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Sunday, March 24, 2013

Dow Jones 25,000 by 2017? Bullish Call ?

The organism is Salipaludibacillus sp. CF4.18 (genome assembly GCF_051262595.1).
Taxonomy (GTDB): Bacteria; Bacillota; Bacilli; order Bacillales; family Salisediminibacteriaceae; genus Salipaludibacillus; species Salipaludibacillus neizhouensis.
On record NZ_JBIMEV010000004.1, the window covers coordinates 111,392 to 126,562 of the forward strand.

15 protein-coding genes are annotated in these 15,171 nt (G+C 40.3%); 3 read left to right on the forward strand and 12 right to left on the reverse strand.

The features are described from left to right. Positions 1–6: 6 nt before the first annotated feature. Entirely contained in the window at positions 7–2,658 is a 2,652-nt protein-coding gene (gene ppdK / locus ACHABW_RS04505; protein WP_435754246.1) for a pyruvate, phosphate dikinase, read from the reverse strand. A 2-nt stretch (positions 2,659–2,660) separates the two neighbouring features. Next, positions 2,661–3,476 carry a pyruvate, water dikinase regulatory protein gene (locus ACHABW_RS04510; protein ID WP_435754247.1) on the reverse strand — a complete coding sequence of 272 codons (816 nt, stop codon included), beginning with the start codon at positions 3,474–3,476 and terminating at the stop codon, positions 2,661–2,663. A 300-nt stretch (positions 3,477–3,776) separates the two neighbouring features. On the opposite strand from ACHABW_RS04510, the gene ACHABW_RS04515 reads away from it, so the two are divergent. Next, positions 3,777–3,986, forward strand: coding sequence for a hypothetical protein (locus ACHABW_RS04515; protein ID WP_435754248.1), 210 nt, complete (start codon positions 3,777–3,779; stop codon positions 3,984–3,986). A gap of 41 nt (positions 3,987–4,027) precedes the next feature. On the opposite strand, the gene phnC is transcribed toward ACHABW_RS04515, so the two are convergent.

Click text to jump within video. . times to be there. and watching our markets making a comeback after the major indexes posted their biggest losses in more than three weeks at yesterday's close. right noe dow is up 64 points and let's bring in arthur lance and chairman of thunderstorm capital and portfolio manager of the dorfman value fund and the thunder storm value fund and following that live shot, john. it's apropos, the name of your fund. what are you doing here? a week of corporate crosscurrents and a lot of earnings stories out there week and what michelle was just reporting on over in europe. you know, i like the volatility. we just had volatility in one direction on the upside and this week, you know, i think it's healthy to have a correction and some sell-offs. we're still finding bargains and they're just not the area you would think of. the consumer staples are overvalued, you know, and we're taking profits there like the procter & gambles and the kimberly-clarks and there are some areas that are trading at depressionlike levels, and some energy. it's good in a strong market like this we're still able to find markets and investors should use this volatility to their advantage. you're selling into any of the strength that you see? we're selling quite a bit. just like six months ago we recommend selling apple at 700. now we're buying, but these other companies that are hitting new highs, we're taking some profits off the table and there's a lot of companies and industries that are still trading low so, you know, we feel fortunate that it's not like 2007 where with mark and erin we were talking about everything was overvalued to get out and we're still finding some bargains and the investors have to be selective. john, i'd call you a bull, but that wouldn't be doing it justice. you're looking for 25,000 on the dow by 2017 and you say in term of cyprus that any effect on the market is negligible at this point. aren't you underestimating what's happening over there? i don't think so. i think u.s. investors tend to overemphasize europe and underemphasize asia and canada and latin america. you have to go to our fifth biggest trading partner to find a european country. canada is bigger, mexico, china, japan. those are our four biggest trading partners and those are 49%. germany which is fifth is only 4% and cyprus isn't even on the map. so from the standpoint of u.s. investors it's the tempest in the tea pot. let me put this question another way. are you overestimated what's going on here in the united states to underpin such a bullish forecast for the dow. i'm just wondering are you anticipating corporate profits to be and whether or not you think the sequester which should see the effect of if that's a big deal at all. well, there will have to be budget cuts behind the sequester. the sequester will not be the end of it, but the economy is recovering. i wouldn't say in spite of what thement has done. the economy is recovering of its own natural forces now. we've had 12 years of subpar growth. we've had 12 years of up and down with little net progress in the markets and people have forgotten what a strong economy and what a bull market -- a secular bull market looks like, and i think that's generally where we're headed for the next four years, so i'm predicting, as you said, 25,000 on the dow which implies a 15% compound rate of return for the next four years. john, can i just come back on the important points that you're making about europe. i' sure it's a question of what america trades with whom. it's a question of where the companies are quoted on this market make their profits and in technology, for example, 40% of those profits are made in europe and therefore europe arguably is more significant than you might think on the trade argument having said that. this is a very interesting week because cyprus has hit headlines in a scary way and yet the u.s. market has continued to trade relatively unscathed. do you think we can now say that the european crisis is not relevant to this market? i remember talking to a lot of clients and other individuals a few months ago when the european crisis was in the thick of things and what i said was that crises have a way of turning into problems and problems have a way of getting resolved imperfectly and gradually, and i think that's exactly what has been the course and will be the course. europe is not out of the woods, but the united states is further along than europe. you study times when europe was in recession and we weren't, our markets have done pretty well. but, allen, europe clearly scares you more than it obviously does john, right? yeah, cyprus is small and nobody can argue about that, but what it really shows is that, you know, europe is not resolved and, you know, they're not recapitalizing their banks like we did four years ago so they pushed the can down the road and they're hoping that nothing develops and snowballs beyond cyprus and that's not an area we feel comfortable with especially when we have a procter & gamble trading at 20 times earnings. so i think it will get resolved, john's right, but it will be a tedious and laborious process that will affect our economy much more so than he thinks and many investors. all right, gentlemen. enjoy the weekend. we'll talk to you again soon. allen lance and john dorfman.
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